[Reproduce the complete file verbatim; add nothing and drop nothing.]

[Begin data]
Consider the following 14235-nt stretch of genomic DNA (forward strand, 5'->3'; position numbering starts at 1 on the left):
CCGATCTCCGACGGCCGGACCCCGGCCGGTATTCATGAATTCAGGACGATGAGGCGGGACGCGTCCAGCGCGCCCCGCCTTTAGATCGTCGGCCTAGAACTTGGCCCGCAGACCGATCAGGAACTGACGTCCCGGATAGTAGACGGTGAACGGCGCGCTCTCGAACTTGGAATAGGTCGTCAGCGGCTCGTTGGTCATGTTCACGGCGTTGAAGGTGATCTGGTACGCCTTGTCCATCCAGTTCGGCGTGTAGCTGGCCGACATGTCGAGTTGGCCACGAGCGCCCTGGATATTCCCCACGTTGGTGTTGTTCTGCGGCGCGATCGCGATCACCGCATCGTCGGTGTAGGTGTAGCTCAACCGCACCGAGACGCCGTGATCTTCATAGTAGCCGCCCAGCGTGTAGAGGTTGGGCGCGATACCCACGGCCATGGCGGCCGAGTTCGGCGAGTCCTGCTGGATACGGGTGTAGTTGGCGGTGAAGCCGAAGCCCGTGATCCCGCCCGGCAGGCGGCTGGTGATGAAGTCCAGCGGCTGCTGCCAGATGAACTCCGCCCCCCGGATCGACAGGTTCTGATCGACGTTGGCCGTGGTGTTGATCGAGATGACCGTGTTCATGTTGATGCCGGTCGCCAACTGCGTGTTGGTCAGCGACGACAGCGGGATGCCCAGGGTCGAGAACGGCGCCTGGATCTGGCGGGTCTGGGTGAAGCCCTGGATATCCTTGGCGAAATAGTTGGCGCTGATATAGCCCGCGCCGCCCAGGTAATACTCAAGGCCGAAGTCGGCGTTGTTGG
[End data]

Consider the following 14235-nt stretch of genomic DNA (forward strand, 5'->3'; position numbering starts at 1 on the left):
CCGATCTCCGACGGCCGGACCCCGGCCGGTATTCATGAATTCAGGACGATGAGGCGGGACGCGTCCAGCGCGCCCCGCCTTTAGATCGTCGGCCTAGAACTTGGCCCGCAGACCGATCAGGAACTGACGTCCCGGATAGTAGACGGTGAACGGCGCGCTCTCGAACTTGGAATAGGTCGTCAGCGGCTCGTTGGTCATGTTCACGGCGTTGAAGGTGATCTGGTACGCCTTGTCCATCCAGTTCGGCGTGTAGCTGGCCGACATGTCGAGTTGGCCACGAGCGCCCTGGATATTCCCCACGTTGGTGTTGTTCTGCGGCGCGATCGCGATCACCGCATCGTCGGTGTAGGTGTAGCTCAACCGCACCGAGACGCCGTGATCTTCATAGTAGCCGCCCAGCGTGTAGAGGTTGGGCGCGATACCCACGGCCATGGCGGCCGAGTTCGGCGAGTCCTGCTGGATACGGGTGTAGTTGGCGGTGAAGCCGAAGCCCGTGATCCCGCCCGGCAGGCGGCTGGTGATGAAGTCCAGCGGCTGCTGCCAGATGAACTCCGCCCCCCGGATCGACAGGTTCTGATCGACGTTGGCCGTGGTGTTGATCGAGATGACCGTGTTCATGTTGATGCCGGTCGCCAACTGCGTGTTGGTCAGCGACGACAGCGGGATGCCCAGGGTCGAGAACGGCGCCTGGATCTGGCGGGTCTGGGTGAAGCCCTGGATATCCTTGGCGAAATAGTTGGCGCTGATATAGCCCGCGCCGCCCAGGTAATACTCAAGGCCGAAGTCGGCGTTGTTGG